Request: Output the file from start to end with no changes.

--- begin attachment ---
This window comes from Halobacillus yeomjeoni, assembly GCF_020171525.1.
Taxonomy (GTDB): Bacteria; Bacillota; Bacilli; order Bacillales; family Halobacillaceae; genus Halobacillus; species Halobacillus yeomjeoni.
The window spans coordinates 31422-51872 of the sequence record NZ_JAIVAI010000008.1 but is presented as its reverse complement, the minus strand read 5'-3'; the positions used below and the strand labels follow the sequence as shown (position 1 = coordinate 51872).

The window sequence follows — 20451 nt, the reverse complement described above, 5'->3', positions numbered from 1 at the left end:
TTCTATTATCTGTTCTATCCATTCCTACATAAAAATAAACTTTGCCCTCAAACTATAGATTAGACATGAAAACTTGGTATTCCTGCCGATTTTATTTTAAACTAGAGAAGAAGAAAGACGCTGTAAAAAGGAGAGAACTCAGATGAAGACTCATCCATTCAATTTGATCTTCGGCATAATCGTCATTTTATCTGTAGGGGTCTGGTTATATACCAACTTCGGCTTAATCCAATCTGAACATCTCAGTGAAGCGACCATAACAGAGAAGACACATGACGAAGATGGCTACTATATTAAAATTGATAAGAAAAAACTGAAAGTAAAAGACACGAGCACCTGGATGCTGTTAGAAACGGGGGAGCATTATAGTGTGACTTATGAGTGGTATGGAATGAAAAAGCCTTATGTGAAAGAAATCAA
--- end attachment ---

This window comes from Halobacillus yeomjeoni, assembly GCF_020171525.1.
Taxonomy (GTDB): Bacteria; Bacillota; Bacilli; order Bacillales; family Halobacillaceae; genus Halobacillus; species Halobacillus yeomjeoni.
The window spans coordinates 31422-51872 of the sequence record NZ_JAIVAI010000008.1 but is presented as its reverse complement, the minus strand read 5'-3'; the positions used below and the strand labels follow the sequence as shown (position 1 = coordinate 51872).

The window sequence follows — 20451 nt, the reverse complement described above, 5'->3', positions numbered from 1 at the left end:
TTCTATTATCTGTTCTATCCATTCCTACATAAAAATAAACTTTGCCCTCAAACTATAGATTAGACATGAAAACTTGGTATTCCTGCCGATTTTATTTTAAACTAGAGAAGAAGAAAGACGCTGTAAAAAGGAGAGAACTCAGATGAAGACTCATCCATTCAATTTGATCTTCGGCATAATCGTCATTTTATCTGTAGGGGTCTGGTTATATACCAACTTCGGCTTAATCCAATCTGAACATCTCAGTGAAGCGACCATAACAGAGAAGACACATGACGAAGATGGCTACTATATTAAAATTGATAAGAAAAAACTGAAAGTAAAAGACACGAGCACCTGGATGCTGTTAGAAACGGGGGAGCATTATAGTGTGACTTATGAGTGGTATGGAATGAAAAAGCCTTATGTGAAAGAAATCAA